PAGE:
American reporter Gerald F. Seib, free from an Iranian jail, hugged his wife in a joyful birthday celebration today and denied Iran's charges that he spied while there on an official press tour. "I am thrilled and thankful to be here," he said. "This happens to be my 31st birthday. And just being here is the best birthday present possible." He said he was not physically harmed during several days of custody in Iran.
NEWS
February 4, 1987 | Associated Press
Iran said today Wall Street Journal reporter Gerald F. Seib will be expelled Thursday, five days after he was arrested and accused of spying for Israel while visiting the country by government invitation. Iran's official Islamic Republic News Agency quoted an Information Ministry official as saying the decision to free and expel the 30-year-old American came after "a judicial probe into his case ended."
NEWS
February 4, 1987 | NORMAN KEMPSTER, Times Staff Writer
The Iranian government has rebuffed all diplomatic approaches in the Gerald F. Seib case, U.S. officials said Tuesday, but an unconfirmed news agency account from Tehran said the Wall Street Journal reporter may be freed soon. The tiny South-North News Service, in a dispatch from Tehran, quoted unnamed officials at the Iranian Ministry of Intelligence as saying Seib's arrest Saturday was due to "mistakes and misunderstandings" and that he would be released in the next day or two.
NEWS
December 26, 1991 | From Reuters
Iran said Wednesday that Swiss police have arrested a member of its embassy staff in Bern in connection with the assassination in Paris of former Iranian Prime Minister Shapour Bakhtiar. The Iranian Foreign Ministry demanded the man's immediate release and warned the Swiss government not to turn him over to France. A ministry spokesman, quoted by Tehran Radio, said charges of the man's involvement in Bakhtiar's murder at his home outside Paris last August are "absolutely false."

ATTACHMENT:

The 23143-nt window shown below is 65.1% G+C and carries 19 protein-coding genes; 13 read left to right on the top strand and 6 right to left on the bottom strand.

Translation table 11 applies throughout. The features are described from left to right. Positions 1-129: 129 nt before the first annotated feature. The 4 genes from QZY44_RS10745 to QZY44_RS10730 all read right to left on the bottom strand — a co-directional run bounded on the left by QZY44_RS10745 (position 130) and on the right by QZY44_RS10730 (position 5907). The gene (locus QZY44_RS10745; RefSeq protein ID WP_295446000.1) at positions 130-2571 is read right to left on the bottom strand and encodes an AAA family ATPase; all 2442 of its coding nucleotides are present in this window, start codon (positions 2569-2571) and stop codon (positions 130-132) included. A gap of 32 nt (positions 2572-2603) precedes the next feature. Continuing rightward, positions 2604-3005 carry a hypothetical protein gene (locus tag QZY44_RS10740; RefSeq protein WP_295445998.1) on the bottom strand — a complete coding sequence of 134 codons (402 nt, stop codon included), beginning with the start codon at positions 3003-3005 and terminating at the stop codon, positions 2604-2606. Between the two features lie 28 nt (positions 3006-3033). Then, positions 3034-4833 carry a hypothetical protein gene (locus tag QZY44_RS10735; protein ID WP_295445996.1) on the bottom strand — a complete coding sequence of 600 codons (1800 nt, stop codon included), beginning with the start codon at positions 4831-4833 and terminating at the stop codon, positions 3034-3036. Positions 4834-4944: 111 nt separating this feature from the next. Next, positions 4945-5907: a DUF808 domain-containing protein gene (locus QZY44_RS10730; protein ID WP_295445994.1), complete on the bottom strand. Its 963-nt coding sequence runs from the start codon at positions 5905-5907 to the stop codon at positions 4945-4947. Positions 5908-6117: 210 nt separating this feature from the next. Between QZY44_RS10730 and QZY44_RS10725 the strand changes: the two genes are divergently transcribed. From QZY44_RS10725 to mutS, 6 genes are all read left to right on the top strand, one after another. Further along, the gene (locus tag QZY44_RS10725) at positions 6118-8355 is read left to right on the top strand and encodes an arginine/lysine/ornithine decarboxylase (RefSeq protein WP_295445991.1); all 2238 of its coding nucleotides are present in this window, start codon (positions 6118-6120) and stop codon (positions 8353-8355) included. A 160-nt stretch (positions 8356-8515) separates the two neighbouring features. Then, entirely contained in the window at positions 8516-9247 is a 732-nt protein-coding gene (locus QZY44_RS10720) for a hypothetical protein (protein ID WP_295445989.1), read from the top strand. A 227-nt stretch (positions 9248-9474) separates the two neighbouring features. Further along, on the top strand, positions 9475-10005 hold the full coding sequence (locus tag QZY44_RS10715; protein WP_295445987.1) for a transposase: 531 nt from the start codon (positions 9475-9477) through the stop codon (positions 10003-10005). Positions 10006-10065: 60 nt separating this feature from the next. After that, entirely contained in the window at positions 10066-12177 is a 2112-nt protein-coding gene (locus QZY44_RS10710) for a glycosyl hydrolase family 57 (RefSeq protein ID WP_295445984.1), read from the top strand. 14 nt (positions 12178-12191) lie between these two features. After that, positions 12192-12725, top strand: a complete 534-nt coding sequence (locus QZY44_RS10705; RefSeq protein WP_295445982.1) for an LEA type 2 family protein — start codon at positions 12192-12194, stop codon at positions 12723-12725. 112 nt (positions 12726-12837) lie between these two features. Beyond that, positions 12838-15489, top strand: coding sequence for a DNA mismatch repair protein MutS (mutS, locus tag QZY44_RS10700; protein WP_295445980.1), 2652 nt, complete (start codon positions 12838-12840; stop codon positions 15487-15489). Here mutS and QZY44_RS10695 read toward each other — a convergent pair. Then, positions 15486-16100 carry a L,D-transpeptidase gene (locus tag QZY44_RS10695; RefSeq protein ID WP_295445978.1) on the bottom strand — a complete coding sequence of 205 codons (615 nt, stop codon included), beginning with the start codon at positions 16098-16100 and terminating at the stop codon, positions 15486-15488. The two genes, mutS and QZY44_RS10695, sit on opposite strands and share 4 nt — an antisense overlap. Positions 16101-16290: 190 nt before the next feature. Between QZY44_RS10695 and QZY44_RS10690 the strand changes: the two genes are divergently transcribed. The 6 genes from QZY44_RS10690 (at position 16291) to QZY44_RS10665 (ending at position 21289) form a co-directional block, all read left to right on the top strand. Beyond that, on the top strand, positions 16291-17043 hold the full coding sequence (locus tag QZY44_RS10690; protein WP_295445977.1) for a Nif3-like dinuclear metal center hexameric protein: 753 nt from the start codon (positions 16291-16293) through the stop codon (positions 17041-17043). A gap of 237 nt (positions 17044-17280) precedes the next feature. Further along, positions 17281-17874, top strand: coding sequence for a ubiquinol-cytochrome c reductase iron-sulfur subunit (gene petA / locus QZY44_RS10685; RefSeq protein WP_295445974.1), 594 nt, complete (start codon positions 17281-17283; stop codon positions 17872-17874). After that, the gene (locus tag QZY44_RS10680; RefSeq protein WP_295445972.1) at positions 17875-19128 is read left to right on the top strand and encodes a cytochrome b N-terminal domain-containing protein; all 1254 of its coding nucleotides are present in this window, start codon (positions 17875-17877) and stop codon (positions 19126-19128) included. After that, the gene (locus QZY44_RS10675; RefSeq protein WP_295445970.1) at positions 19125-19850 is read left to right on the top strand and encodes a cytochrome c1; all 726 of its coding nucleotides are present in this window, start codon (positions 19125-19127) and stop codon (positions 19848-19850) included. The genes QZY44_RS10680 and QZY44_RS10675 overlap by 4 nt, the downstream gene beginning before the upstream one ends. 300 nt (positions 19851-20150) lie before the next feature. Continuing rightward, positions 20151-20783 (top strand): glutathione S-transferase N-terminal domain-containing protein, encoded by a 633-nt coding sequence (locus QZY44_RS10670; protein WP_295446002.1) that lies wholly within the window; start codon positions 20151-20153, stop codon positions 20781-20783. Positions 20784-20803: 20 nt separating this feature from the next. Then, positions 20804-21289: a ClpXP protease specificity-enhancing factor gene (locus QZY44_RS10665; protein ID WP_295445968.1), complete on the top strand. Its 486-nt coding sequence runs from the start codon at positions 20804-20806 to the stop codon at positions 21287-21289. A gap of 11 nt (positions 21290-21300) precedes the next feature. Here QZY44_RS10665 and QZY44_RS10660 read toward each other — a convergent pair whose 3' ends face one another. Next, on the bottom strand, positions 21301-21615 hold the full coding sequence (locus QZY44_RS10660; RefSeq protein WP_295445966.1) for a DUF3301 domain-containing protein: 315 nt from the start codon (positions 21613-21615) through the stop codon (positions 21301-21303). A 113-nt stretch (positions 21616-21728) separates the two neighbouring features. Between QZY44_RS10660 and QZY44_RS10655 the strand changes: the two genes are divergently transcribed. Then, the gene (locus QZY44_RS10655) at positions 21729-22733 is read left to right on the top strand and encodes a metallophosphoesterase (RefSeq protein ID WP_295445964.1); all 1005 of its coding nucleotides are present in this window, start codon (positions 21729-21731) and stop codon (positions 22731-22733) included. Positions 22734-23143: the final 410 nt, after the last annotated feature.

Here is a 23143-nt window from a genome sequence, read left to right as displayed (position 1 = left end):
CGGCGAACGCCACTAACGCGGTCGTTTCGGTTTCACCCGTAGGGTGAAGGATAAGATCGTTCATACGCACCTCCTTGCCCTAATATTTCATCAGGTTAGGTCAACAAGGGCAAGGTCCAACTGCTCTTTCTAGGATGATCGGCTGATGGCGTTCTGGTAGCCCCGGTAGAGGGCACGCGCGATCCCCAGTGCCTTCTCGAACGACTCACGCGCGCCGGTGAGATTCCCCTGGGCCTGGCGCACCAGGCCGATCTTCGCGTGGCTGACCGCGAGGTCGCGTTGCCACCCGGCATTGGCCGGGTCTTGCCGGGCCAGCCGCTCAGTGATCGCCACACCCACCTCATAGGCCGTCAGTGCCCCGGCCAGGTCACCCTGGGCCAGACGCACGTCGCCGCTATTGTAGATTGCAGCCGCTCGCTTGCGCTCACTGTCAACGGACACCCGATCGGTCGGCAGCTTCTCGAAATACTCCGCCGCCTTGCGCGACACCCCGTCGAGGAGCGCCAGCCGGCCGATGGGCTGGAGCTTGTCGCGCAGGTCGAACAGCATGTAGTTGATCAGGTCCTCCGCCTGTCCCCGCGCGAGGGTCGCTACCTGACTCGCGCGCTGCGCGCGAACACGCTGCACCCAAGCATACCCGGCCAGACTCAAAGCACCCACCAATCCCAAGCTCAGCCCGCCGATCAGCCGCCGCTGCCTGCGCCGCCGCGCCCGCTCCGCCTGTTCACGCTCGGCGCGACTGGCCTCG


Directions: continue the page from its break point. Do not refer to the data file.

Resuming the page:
WORLD
December 24, 2010 | By Janet Stobart, Los Angeles Times
Two parcel bombs exploded in the Swiss and Chilean embassies in Rome on Thursday, wounding two men in attacks that bore similarities to a wave of diplomatic letter bombs in Greece last month. An anarchist organization claimed responsibility for at least one of the blasts, the Italian news agency ANSA reported. The group, calling itself the Informal Anarchist Federation, left a note in a box found near one of the victims that said, "Long live anarchy. " The explosions came during a period of heightened nervousness throughout Europe over the possibility that Islamic terrorists might try to stage a major attack over the Christmas holiday.
NEWS
February 3, 1987 | From United Press International
Iran acknowledged for the first time today that it is holding Wall Street Journal correspondent Gerald Seib, calling him "a spy for the Zionist regime." An independent news service said the journalist was suspected of collecting secret military information for Israel. The White House said Iranian authorities have refused to meet with officials of the Swiss Embassy, which represents the United States in Iran, to discuss the Seib case. Seib, who was arrested Saturday, was among more than 50 U.S.
NEWS
August 10, 1986 | From Reuters
The sister of an American arrested in Iran for spying appealed Saturday to the Tehran government to free her brother and send him home. "My brother is not a well man," Ellen Pattis said of her brother, Jon Pattis, 49, a telecommunications engineer who was detained in Tehran on July 18. Pattis said her brother suffered from angina, a progressive chronic heart condition, and also from the effects of childhood polio.